What to wear on a campus tour?

<p>So I'm visiting Vanderbilt on Monday for a campus tour/information session, and I'm not sure what to wear. Their site says not to advertise another university (duh) and not to dress 'too casually'...but that's kind of relative, is it not? Would a nice top, nice jeans, and flats be considered 'too casual'? I'd appreciate some advice!</p>

<p>I have never heard of a school telling or suggesting what potential students should wear on a tour. They might possibly suggest appropriate footwear to handle lots of walking, hills, steps, etc. I actually find it a bit pretentious that this was put in writing.</p>

<p>Are you kidding? I'd wear a DUKE sweatshirt, chew gum, and drop little papers or peanut shells all around...Not really, but also have NEVER heard of such a thing.</p>

<p>What kind of a school tells its visitors how to dress and conduct themselves?</p>

<p>Wow that's so weird. Never heard of that, maybe you're looking at the interview section of their website rather than the campus tour section?</p>

<p>In any case, I'd wear your cutest (and cleanest!) pair of flats, dark jeans, and a nice blouse that could be considered "dressy" but doesn't look too out of place in a casual setting you know? Also, wear your hair in a way that, if it were windy, wouldn't be in your face or too difficult to fix up once you go back inside. </p>

<p>Layer for the cold if necessary (check the weather!) but avoid wearing oversized ANYTHING (sweatshirt, jeans, etc). You want to look well put together. On the other end of the spectrum, don't wear anything too revealing or tight. Not only would you be uncomfortable, colleges don't want to accept ANYONE who would represent their school in a negative way.</p>

<p>With all that said, be yourself, make the tour guides and the speaker remember you (positively!), and have fun.</p>

<p>i love being a girl. =]</p>

<p>It's not quite as "weird" as it sounds. The VU website simply has a section called "Visiting Tips" that is intended to help the student get the most out of a campus visit. It includes very general advice like "Visit when classes are in session;" "Plan to arrive at the Admissions Office early enough to park, check in, and get to the program on time," etc. </p>

<p>The exact quote regarding dress is:

[quote]
Dress comfortably for a long walking tour, but dress appropriately (e.g., don’t wear clothing that advertises another university, and don’t dress too casually).

[/quote]
</p>

<p>Vandy is politely telling its visitors how to be comfortable (walking tour & weather concerns, but also reminding how to be a good guest (don't wear clothes advertising another university). </p>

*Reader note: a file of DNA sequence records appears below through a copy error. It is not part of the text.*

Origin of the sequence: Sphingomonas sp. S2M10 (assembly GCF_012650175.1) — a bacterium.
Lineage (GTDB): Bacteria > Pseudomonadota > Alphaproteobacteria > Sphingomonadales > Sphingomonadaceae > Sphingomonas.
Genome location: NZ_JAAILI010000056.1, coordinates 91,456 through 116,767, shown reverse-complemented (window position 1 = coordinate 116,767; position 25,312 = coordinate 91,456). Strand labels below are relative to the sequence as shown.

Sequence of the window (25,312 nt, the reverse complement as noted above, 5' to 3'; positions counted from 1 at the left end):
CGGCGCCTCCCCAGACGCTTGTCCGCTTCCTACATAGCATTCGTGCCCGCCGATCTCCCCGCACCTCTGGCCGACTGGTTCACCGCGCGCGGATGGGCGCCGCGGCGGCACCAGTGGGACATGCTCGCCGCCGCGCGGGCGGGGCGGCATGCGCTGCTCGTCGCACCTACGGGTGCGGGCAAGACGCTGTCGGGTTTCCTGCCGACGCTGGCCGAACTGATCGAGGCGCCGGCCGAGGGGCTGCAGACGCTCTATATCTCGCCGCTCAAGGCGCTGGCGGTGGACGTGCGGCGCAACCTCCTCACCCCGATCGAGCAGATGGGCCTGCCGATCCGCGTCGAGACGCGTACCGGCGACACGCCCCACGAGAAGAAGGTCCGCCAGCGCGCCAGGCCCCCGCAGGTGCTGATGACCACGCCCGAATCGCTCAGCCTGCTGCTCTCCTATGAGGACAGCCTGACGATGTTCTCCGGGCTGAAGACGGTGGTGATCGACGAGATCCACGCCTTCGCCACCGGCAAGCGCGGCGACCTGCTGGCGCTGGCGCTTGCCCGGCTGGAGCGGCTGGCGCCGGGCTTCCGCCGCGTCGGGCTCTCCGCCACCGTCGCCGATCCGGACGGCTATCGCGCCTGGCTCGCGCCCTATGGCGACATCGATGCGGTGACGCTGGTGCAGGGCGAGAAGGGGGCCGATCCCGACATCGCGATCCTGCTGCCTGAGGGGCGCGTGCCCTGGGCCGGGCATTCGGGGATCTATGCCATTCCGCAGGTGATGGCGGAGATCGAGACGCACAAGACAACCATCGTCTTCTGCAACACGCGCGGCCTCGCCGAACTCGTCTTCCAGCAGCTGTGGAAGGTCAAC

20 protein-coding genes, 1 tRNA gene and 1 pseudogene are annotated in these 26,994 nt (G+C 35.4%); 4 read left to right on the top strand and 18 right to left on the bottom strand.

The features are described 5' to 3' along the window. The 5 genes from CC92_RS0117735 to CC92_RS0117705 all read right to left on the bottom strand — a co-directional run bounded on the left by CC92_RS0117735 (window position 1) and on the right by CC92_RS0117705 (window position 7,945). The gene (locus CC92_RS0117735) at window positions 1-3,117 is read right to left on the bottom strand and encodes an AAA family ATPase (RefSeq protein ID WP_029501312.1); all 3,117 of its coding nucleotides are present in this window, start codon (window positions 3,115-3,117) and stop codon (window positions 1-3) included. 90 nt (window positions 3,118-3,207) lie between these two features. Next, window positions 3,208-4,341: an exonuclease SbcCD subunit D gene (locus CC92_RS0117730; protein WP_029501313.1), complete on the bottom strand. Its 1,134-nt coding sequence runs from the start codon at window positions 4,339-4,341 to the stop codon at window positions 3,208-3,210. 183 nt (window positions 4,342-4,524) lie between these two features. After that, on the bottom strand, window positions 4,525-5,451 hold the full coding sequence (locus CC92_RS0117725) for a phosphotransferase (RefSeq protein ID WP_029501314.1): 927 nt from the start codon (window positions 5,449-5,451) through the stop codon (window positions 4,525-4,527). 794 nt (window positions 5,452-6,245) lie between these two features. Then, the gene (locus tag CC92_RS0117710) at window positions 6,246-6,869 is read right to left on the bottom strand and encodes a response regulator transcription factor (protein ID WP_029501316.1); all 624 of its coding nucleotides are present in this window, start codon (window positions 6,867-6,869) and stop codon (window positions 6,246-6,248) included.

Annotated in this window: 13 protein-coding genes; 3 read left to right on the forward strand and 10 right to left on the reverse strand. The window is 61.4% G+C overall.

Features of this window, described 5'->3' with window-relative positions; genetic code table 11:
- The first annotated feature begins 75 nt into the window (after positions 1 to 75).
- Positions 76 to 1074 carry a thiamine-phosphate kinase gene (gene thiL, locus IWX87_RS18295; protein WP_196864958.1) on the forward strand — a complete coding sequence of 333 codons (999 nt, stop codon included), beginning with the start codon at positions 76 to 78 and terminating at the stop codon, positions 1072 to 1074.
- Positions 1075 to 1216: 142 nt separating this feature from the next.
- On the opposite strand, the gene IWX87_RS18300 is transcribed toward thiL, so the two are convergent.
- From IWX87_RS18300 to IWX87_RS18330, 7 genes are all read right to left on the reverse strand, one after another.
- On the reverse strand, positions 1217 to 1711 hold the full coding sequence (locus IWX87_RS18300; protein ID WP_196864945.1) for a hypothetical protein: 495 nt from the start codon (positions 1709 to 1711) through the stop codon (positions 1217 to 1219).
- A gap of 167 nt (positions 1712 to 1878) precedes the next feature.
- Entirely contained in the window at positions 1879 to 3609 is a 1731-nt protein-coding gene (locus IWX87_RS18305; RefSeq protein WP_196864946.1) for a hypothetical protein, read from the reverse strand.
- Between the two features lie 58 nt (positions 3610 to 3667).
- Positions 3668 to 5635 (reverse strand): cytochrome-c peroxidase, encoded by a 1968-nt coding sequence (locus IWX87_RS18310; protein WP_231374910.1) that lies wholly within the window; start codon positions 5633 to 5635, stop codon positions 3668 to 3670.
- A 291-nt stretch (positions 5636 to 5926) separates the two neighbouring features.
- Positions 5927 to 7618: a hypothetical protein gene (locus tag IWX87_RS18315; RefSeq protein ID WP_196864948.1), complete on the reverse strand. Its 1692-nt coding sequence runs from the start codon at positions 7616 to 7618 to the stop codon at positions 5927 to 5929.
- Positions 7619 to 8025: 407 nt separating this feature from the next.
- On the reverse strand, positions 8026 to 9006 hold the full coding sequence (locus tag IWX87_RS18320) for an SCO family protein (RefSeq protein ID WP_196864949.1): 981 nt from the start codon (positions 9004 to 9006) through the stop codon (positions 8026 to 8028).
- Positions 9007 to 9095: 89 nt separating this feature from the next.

<p>Guests should show some class when visiting another's university (or home).</p>

<p>
[quote]
Guests should show some class when visiting another's university (or home).

[/quote]
</p>

<p>Cute. And, your opinion on students enrolled at a university who choose to wear the paraphernalia of other institutions? Do they lack class as well?</p>

<p>I'm pretty sure if I told a number of my friends that they "lacked class," I'd be branded an elitist fool.</p>

<p>Two years ago when I visited UNC with my sister, we just got back from an NC State pep rally and therefore were wearing all NC State gear, we got some looks.</p>

<p>My Quote:
"Vandy is politely telling its visitors how to be comfortable (walking tour & weather concerns, but also reminding how to be a good guest (don't wear clothes advertising another university). Guests should show some class when visiting another's university (or home). "</p>

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<p>I'm pretty sure if I told a number of my friends that they "lacked class," I'd be branded an elitist fool.
<<<<<<<<<</p>

<p>If your friends' response to being asked to behave in a respectful manner when visiting a college or someone's home is: "you're an elitist fool," then I suspect they'll come up with all kinds of silly responses to excuse boorish behavior, and that doesn't make them right.</p>

<p>And, yes, I think those attending a certain school are behaving in a rather rude way if they wear another college's logo'd wear on campus. I'm sure that USC students wouldn't appreciate a fellow student wearing UCLA stuff on their campus, or vice versa.</p>

<p>Honestly, I just think it's a respect thing. When you're visiting a college, they put their best foot forward and so should you. Wearing your pj's or other school's paraphenilia makes them feel like all of the hard work they put into making the presentation and tours went to naught, like you're not truly appreciating what they've done for you.</p>